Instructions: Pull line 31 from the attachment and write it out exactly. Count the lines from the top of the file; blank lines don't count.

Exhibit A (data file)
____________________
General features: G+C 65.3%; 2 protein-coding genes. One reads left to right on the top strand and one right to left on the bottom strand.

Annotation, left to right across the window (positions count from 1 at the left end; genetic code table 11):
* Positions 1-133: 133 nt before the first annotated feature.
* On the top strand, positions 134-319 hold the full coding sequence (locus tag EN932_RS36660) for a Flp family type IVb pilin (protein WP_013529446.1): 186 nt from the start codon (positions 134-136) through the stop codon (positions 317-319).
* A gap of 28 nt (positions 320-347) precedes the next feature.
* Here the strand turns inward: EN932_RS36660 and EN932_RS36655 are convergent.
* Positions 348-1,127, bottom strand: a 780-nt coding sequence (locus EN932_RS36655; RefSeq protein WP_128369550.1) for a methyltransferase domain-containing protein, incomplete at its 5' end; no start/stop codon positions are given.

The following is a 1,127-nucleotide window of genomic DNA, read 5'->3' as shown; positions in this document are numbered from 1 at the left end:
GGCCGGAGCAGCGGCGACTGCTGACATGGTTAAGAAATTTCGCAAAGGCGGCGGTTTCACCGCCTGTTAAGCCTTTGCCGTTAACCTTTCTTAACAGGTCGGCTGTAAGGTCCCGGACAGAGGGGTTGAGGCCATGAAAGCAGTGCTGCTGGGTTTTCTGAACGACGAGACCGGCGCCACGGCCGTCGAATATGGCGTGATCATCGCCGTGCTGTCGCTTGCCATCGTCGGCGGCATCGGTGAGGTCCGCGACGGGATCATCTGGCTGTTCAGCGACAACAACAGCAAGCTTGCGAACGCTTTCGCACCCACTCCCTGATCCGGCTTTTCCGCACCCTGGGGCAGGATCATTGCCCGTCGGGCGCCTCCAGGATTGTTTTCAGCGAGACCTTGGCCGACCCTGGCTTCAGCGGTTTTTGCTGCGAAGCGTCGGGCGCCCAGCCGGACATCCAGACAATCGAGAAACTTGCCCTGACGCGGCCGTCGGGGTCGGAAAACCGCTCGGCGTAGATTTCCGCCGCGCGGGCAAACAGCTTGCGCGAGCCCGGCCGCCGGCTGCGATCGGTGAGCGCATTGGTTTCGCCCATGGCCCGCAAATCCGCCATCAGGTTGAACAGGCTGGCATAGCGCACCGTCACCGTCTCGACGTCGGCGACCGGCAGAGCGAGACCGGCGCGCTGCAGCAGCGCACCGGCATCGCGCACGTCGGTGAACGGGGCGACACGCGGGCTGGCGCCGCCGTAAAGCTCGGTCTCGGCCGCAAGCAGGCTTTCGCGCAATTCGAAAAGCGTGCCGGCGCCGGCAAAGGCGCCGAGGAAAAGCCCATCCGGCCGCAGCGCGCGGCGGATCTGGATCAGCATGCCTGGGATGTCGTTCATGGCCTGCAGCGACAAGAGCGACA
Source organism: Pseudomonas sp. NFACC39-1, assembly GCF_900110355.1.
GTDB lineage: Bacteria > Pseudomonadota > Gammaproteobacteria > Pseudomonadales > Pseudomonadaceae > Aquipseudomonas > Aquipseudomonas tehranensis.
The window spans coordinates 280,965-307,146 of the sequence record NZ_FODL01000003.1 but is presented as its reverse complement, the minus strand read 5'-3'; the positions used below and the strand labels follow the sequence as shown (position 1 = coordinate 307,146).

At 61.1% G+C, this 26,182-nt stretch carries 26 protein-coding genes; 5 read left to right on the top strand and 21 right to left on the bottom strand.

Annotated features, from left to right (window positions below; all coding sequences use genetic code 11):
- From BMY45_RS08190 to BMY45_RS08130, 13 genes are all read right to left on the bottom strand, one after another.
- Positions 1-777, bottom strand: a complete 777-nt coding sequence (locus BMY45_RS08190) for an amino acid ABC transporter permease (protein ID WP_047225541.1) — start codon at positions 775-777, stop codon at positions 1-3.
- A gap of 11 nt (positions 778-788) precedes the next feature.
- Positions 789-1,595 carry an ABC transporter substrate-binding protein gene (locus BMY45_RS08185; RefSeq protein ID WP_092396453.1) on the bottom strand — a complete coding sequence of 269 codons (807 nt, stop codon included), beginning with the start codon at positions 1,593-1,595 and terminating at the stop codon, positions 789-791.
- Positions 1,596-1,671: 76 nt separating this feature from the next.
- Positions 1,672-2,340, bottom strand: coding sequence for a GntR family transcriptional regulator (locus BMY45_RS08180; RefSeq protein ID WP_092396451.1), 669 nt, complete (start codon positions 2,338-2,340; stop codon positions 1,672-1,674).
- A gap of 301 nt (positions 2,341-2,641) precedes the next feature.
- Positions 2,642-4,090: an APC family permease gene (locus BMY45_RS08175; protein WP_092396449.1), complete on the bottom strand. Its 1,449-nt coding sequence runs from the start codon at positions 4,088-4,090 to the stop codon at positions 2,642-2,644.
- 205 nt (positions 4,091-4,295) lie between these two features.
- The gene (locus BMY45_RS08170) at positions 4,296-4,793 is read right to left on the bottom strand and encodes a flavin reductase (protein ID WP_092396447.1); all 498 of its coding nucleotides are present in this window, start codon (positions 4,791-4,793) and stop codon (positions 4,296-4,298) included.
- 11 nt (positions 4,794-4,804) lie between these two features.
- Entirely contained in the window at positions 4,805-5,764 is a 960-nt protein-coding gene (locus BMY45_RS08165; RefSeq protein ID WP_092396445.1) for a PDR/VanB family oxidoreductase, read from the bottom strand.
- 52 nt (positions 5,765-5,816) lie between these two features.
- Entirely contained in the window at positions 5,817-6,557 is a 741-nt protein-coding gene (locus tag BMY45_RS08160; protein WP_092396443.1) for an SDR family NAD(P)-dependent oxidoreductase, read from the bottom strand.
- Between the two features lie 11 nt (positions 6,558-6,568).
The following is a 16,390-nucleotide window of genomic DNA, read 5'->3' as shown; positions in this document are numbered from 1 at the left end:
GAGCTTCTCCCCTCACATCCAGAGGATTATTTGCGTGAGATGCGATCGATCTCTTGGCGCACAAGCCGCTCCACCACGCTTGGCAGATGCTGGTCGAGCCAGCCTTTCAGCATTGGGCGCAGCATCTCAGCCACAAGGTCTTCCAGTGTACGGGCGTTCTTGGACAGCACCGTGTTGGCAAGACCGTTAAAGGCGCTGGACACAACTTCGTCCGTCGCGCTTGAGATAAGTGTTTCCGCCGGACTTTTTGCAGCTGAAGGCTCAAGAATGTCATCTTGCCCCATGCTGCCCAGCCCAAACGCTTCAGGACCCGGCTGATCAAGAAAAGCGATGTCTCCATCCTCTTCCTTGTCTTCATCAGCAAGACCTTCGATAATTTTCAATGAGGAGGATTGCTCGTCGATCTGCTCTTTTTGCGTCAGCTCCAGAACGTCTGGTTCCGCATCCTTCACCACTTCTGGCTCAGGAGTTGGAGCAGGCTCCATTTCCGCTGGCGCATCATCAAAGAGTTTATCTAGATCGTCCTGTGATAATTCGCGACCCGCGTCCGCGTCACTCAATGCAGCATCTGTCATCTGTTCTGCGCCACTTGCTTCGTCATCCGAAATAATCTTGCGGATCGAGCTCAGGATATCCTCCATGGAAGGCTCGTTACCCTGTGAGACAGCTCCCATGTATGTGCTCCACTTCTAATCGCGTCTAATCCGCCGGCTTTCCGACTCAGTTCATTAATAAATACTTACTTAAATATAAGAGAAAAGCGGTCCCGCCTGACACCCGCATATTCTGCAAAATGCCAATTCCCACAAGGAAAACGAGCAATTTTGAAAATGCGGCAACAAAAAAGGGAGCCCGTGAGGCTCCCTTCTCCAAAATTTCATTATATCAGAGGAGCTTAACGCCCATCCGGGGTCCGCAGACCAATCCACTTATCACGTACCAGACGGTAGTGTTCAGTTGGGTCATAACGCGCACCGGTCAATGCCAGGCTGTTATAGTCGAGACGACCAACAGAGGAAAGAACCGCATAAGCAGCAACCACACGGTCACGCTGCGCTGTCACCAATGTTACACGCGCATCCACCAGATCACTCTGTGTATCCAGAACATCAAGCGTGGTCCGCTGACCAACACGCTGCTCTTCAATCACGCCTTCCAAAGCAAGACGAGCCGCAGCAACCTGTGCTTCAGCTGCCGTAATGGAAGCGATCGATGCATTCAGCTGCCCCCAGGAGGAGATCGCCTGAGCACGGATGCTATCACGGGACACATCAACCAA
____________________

GAGCTTCTCCCCTCACATCCAGAGGATTATTTGCGTGAGATGCGATCGATCTCTTGGCGCACAAGCCGCTCCACCACGCTTGGCAGATGCTGGTCGAGCCAGCCTTTCAGCATTGGGCGCAGCATCTCAGCCACAAGGTCTTCCAGTGTACGGGCGTTCTTGGACAGCACCGTGTTGGCAAGACCGTTAAAGGCGCTGGACACAACTTCGTCCGTCGCGCTTGAGATAAGTGTTTCCGCCGGACTTTTTGCAGCTGAAGGCTCAAGAATGTCATCTTGCCCCATGCTGCCCAGCCCAAACGCTTCAGGACCCGGCTGATCAAGAAAAGCGATGTCTCCATCCTCTTCCTTGTCTTCATCAGCAAGACCTTCGATAATTTTCAATGAGGAGGATTGCTCGTCGATCTGCTCTTTTTGCGTCAGCTCCAGAACGTCTGGTTCCGCATCCTTCACCACTTCTGGCTCAGGAGTTGGAGCAGGCTCCATTTCCGCTGGCGCATCATCAAAGAGTTTATCTAGATCGTCCTGTGATAATTCGCGACCCGCGTCCGCGTCACTCAATGCAGCATCTGTCATCTGTTCTGCGCCACTTGCTTCGTCATCCGAAATAATCTTGCGGATCGAGCTCAGGATATCCTCCATGGAAGGCTCGTTACCCTGTGAGACAGCTCCCATGTATGTGCTCCACTTCTAATCGCGTCTAATCCGCCGGCTTTCCGACTCAGTTCATTAATAAATACTTACTTAAATATAAGAGAAAAGCGGTCCCGCCTGACACCCGCATATTCTGCAAAATGCCAATTCCCACAAGGAAAACGAGCAATTTTGAAAATGCGGCAACAAAAAAGGGAGCCCGTGAGGCTCCCTTCTCCAAAATTTCATTATATCAGAGGAGCTTAACGCCCATCCGGGGTCCGCAGACCAATCCACTTATCACGTACCAGACGGTAGTGTTCAGTTGGGTCATAACGCGCACCGGTCAATGCCAGGCTGTTATAGTCGAGACGACCAACAGAGGAAAGAACCGCATAAGCAGCAACCACACGGTCACGCTGCGCTGTCACCAATGTTACACGCGCATCCACCAGATCACTCTGTGTATCCAGAACATCAAGCGTGGTCCGCTGACCAACACGCTGCTCTTCAATCACGCCTTCCAAAGCAAGACGAGCCGCAGCAACCTGTGCTTCAGCTGCCGTAATGGAAGCGATCGATGCATTCAGCTGCCCCCAGGAGGAGATCGCCTGAGCACGGATGCTATCACGGGACACATCAACCAA